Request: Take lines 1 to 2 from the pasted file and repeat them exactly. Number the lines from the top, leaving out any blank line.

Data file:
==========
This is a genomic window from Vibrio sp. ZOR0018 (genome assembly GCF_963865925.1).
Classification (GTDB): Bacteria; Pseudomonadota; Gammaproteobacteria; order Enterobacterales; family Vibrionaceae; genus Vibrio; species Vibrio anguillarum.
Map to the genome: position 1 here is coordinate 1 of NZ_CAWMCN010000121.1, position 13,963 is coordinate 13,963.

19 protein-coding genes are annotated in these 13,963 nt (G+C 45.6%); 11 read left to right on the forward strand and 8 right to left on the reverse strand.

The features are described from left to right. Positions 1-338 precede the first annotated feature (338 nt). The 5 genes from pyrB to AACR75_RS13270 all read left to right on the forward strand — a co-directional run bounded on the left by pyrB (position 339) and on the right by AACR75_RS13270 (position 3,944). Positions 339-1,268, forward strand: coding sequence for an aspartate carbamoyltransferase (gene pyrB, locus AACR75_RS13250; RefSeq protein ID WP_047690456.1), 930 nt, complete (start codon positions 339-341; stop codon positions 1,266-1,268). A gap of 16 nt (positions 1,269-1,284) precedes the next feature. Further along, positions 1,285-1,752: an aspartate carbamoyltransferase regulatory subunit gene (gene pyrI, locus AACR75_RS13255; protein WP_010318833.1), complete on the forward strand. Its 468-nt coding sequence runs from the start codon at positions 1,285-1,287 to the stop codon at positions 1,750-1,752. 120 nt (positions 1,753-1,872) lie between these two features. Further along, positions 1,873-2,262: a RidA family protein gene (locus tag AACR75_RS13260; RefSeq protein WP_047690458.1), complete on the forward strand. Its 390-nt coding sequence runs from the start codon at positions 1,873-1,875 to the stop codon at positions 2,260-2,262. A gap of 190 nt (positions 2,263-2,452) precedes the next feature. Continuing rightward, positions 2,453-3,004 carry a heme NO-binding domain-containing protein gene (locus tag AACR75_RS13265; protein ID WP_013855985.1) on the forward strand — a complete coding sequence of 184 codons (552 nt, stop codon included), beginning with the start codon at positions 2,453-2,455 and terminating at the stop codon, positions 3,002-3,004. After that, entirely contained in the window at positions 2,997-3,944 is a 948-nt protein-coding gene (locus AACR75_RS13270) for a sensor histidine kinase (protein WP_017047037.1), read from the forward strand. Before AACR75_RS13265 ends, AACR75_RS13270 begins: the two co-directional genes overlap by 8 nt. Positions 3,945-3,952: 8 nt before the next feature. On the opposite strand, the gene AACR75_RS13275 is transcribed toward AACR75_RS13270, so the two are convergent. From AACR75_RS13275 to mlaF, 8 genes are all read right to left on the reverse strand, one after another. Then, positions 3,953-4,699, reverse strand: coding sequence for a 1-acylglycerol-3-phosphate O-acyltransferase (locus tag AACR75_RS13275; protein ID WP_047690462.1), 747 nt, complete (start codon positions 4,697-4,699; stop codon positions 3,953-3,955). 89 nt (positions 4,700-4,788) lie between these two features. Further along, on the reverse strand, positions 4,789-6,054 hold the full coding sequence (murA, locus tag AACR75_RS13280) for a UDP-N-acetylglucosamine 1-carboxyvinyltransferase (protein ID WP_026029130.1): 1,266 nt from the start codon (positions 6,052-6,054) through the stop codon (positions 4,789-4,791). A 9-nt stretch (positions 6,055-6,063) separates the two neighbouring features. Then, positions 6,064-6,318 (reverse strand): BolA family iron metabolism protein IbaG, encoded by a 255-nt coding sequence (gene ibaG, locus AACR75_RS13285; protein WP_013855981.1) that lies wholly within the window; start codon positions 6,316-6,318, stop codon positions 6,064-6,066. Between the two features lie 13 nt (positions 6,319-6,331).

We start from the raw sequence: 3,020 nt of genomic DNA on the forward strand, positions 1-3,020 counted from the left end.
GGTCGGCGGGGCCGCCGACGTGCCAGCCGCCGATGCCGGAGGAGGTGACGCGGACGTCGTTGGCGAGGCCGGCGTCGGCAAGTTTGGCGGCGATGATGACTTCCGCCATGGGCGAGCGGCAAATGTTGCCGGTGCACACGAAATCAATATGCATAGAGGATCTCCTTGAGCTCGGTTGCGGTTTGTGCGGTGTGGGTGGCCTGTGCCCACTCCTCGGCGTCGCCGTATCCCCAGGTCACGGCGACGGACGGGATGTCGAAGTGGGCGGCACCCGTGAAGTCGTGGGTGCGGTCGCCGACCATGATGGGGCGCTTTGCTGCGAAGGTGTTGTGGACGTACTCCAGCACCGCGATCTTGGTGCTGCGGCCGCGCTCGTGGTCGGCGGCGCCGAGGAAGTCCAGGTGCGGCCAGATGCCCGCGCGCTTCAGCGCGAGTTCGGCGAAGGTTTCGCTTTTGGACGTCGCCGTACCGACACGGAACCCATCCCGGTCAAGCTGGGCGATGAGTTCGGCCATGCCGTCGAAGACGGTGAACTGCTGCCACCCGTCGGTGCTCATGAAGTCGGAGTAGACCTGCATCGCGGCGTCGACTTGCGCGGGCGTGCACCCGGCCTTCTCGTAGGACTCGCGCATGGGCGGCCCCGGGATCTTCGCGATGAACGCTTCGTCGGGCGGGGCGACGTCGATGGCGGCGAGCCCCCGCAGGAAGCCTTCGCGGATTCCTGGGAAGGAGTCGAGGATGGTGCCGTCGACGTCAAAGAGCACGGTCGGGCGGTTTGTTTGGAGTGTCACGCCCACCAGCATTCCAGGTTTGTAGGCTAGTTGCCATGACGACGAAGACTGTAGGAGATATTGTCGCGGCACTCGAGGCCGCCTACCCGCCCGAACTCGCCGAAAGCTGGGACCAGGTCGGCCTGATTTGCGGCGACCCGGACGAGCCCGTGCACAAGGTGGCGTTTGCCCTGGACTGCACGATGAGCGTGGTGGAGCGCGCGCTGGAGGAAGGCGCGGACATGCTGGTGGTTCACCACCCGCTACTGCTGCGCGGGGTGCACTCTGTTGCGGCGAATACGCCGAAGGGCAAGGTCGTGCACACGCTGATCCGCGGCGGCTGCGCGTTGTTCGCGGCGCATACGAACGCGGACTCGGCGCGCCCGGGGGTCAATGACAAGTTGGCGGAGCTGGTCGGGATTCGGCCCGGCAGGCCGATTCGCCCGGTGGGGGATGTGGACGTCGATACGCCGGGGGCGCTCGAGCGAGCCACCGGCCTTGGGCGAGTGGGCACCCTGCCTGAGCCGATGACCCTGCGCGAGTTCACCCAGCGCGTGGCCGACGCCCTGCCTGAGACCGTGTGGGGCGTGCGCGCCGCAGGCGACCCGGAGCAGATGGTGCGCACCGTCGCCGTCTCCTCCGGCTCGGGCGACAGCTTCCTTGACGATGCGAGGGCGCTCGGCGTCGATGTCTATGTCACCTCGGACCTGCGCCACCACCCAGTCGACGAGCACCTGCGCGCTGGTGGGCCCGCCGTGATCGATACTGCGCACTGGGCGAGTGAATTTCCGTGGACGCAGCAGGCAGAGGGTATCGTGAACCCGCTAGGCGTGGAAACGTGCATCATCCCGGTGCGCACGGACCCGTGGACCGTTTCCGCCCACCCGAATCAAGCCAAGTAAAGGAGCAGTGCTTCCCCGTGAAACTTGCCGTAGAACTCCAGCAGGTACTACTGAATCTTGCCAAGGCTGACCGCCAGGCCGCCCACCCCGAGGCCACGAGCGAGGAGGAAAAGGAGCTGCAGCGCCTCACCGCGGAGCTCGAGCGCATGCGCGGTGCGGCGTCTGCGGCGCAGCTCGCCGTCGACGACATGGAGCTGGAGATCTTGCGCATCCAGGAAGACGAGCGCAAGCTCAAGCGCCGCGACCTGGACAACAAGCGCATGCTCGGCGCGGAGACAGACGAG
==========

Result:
This is a genomic window from Vibrio sp. ZOR0018 (genome assembly GCF_963865925.1).
Classification (GTDB): Bacteria; Pseudomonadota; Gammaproteobacteria; order Enterobacterales; family Vibrionaceae; genus Vibrio; species Vibrio anguillarum.